A prior study in the Journal of Morphology

Sunday, May 8, 2011

A prior study in the Journal of Morphology by the pair that showed that the size of the "scleral ring" - a ring of bone that covers the iris and pupil in many animals - is a good indicator of the size of the pupil.

"We measured living lizards and birds to test if you can use these bone parts to distinguish the nocturnals from diurnals," Dr Schmitz explained to BBC News.

"We picked species for which we know their activity patterns - we know if they are nocturnal, diurnal or both - and then we found we could tell them apart [on the basis of their ocular bone sizes].

"Once we had that established we applied what we learned from the living species to the dinosaurs."

The pair measured the eye socket size and scleral ring size of 33 dinosaur fossils, finding that dinosaurs seemed to be busy at a variety of times of day and night.

"Contrary to what was believed - that most dinosaurs were diurnal - we saw pretty much everything: we had diurnal, nocturnal and species active both day and night, that was the first surprise," Dr Schmitz said.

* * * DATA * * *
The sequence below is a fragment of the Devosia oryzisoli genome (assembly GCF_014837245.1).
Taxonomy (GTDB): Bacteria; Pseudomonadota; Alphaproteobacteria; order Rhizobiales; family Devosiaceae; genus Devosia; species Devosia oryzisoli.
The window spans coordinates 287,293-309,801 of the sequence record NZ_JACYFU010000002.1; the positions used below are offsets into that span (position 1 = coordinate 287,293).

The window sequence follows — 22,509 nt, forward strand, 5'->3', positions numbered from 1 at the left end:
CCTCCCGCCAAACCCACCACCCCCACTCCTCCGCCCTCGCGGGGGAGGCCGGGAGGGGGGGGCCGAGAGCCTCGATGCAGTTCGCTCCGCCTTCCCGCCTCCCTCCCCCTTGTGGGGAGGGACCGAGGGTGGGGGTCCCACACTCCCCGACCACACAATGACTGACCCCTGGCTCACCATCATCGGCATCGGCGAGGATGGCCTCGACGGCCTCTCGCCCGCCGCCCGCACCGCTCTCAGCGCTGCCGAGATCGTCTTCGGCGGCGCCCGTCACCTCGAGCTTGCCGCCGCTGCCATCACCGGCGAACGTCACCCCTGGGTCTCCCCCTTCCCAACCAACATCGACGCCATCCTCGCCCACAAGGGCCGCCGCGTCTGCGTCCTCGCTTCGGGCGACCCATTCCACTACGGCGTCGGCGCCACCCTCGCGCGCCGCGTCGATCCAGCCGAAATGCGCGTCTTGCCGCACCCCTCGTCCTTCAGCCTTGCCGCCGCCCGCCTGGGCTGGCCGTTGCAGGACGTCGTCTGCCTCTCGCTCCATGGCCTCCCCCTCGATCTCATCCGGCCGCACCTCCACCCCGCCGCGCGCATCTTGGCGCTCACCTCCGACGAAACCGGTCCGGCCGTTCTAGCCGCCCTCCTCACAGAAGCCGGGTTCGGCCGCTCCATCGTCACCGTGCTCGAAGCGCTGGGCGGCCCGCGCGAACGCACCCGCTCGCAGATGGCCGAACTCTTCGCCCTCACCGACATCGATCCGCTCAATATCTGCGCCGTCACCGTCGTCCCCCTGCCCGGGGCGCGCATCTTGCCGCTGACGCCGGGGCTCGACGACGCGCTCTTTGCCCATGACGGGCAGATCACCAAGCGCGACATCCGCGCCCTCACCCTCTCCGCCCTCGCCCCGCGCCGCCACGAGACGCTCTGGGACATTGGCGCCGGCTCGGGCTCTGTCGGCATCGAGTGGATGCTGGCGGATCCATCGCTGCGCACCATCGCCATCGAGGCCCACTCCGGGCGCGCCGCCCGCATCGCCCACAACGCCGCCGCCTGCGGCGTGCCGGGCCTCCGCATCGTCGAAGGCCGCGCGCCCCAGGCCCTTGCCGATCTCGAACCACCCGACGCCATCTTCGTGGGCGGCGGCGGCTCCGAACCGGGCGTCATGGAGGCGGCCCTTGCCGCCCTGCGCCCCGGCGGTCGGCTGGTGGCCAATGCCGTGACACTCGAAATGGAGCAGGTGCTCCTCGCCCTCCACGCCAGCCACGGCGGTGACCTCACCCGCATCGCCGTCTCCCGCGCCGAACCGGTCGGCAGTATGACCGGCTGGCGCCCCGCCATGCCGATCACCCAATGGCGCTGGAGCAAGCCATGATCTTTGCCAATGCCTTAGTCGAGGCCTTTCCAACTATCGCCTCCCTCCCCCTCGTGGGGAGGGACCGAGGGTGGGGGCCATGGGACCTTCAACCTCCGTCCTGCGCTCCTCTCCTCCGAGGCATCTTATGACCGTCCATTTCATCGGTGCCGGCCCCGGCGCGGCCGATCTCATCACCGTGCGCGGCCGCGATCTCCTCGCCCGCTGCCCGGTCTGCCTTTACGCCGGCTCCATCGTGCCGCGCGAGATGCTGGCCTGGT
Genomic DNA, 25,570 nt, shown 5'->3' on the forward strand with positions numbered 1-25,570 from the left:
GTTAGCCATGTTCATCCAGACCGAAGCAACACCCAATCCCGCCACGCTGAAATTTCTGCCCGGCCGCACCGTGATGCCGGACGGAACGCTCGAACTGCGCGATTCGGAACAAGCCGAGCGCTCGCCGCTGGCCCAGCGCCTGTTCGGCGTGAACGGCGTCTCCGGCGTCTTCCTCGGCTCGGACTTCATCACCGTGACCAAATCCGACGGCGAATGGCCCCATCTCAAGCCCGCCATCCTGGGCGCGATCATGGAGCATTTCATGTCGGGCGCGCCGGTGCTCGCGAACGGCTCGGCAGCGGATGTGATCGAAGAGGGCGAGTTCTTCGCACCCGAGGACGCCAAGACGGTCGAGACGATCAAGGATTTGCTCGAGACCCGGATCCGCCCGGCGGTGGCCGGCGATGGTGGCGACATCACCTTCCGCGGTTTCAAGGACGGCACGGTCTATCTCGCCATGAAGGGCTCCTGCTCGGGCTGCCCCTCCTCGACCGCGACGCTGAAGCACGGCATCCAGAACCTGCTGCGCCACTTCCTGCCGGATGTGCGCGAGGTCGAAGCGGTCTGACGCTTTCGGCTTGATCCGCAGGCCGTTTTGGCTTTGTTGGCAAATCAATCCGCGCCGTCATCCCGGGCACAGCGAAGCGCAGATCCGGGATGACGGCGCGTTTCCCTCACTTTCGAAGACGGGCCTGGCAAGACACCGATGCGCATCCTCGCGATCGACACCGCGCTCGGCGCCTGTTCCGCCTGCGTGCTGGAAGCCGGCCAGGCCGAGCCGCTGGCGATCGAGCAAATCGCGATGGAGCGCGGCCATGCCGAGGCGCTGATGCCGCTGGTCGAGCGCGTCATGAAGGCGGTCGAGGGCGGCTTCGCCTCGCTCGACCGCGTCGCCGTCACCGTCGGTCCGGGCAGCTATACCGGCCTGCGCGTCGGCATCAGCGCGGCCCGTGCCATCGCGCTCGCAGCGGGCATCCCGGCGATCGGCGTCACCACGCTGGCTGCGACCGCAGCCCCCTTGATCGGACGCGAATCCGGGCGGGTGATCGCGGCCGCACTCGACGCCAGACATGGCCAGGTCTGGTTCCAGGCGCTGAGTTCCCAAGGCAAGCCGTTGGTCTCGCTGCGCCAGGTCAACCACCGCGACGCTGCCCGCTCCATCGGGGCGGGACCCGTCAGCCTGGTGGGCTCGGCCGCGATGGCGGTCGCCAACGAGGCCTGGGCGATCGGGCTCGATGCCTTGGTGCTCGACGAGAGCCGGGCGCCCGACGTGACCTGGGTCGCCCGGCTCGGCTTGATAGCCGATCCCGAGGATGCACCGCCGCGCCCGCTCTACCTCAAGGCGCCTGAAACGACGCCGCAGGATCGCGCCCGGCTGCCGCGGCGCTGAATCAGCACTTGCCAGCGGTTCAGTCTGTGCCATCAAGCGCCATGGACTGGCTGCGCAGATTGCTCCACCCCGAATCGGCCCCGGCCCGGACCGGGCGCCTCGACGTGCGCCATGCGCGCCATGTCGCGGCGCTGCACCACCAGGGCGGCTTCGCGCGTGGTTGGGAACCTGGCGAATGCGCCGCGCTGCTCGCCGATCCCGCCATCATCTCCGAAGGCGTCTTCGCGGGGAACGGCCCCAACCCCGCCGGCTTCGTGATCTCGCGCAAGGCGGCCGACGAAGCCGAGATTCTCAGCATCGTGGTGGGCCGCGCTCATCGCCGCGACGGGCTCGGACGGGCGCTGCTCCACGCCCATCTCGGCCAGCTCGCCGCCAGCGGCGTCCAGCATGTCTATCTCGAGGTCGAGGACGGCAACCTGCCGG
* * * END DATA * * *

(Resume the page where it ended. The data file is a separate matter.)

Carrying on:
"The activity patterns depend essentially on what they do for a living - what the ecology is. Small carnivores like velociraptor tended to be nocturnal or active day and night; we didn't have a diurnal carnivore in our analysis.

"Large herbivores, they were almost exclusively day- and night-active."

Dr Schmitz said this was probably because larger animals needed to forage longer to support their large sizes.

The find also casts doubt on the idea that mammals - who in modern times are predominantly nocturnal - evolved their activity patterns to avoid being targeted by day-active dinosaurs.

"We now know that dinosaurs were active at night as well, so the whole story is much more complicated," Dr Schmitz said.

"We don't even know if early mammals were truly nocturnal; we have do a lot more research to understand how nocturnality in mammals evolved."

For more information related to dinosaurs, visit rareresource.com.


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